To be fair, Hibbert and West are not the best athletes, consequently they are often times just half of a second late on their rotations, which explains why teams are able to manufacture 26.6 shots at the rim against them (sixth most in the association). However, the size of both the players makes it extremely tough for players to score over them. As a result, Pacers opponents only convert 58.6 percent of their shots at the rim (fourth best mark in the NBA).

The dynamic is different when the starters go the bench and Frank Vogel goes to Tyler Hansbrough and Louis Amundson. Both are highly energetic players that make their rotations, deflect passes and clog the lane as best they can. Mind you, for all of the energy they bring to the table, they do not offer the same resistance in the paint given their size and also do not deter many opponents from finishing around the basket since they do not provide the same intimidation or height as Hibbert and West.

Monta Ellis will have a tough task tonight when trying to score against Paul George and the same will be true for David Lee who should have an easy time getting around David West but will find Roy Hibbert waiting for him at the basket.

The Warriors bench will play a huge part in deciding the winner of this game and one has to wonder if Dorell Wright will be up to task of trying to score on Danny Granger to progressively wear him down in the contest.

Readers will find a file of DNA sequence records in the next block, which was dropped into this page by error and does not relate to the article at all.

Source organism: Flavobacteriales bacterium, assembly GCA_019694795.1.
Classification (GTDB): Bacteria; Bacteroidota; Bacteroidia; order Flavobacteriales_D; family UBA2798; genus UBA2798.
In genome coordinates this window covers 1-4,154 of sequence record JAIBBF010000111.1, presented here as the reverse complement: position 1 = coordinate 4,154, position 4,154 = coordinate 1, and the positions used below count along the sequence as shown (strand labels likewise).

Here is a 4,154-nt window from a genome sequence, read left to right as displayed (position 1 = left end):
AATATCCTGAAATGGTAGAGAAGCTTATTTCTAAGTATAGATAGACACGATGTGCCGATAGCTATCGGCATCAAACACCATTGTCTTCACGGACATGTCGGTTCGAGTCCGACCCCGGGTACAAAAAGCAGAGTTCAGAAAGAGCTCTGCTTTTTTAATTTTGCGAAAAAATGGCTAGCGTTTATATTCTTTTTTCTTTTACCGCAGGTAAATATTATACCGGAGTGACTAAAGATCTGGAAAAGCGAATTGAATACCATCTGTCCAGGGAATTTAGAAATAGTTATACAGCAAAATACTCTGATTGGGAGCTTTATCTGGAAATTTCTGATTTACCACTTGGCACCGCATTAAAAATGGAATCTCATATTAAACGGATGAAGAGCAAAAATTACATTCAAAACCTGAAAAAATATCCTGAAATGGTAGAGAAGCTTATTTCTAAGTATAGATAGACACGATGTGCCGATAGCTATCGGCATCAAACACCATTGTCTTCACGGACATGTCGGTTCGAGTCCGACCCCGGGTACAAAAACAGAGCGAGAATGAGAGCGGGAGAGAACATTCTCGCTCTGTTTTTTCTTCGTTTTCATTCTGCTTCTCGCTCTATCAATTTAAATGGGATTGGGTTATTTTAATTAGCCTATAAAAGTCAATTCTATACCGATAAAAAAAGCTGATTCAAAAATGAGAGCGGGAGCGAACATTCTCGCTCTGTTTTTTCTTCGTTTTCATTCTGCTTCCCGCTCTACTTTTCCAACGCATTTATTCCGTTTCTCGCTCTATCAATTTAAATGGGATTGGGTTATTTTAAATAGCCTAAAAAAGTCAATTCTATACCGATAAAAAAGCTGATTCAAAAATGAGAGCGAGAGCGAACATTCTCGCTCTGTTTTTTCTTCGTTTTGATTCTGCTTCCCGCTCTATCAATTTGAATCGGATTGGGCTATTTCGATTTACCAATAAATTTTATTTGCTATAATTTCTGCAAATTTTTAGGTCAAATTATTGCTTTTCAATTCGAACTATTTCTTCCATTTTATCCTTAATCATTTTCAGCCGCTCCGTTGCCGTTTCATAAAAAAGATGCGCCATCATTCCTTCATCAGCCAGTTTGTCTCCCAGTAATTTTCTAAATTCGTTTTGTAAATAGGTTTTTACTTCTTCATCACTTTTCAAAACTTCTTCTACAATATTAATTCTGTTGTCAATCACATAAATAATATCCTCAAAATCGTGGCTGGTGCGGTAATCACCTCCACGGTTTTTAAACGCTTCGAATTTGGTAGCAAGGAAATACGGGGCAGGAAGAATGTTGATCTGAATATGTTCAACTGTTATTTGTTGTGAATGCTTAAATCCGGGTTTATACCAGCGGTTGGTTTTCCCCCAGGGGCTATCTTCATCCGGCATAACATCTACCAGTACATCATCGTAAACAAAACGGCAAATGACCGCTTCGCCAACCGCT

Indiana game notes: The Pacers do not have a truly dominant rebounder, however they do a terrific job of collectively hitting the boards for second chance opportunities at every position.

Golden State game notes: After struggling to score on most of the eastern road trip, Monta Ellis closed out the trip with 30 points, five assists and six steals on 11-for-20 shooting against New Jersey.

Questions or comments? Feel free to leave them in the comments section or you can contact me by email at [email protected]

One Response

  1. Andrew

    Let’s go Warrior’s! Let’s get a win against the Pacers! Go “Jackson’s 5 and the Pips”!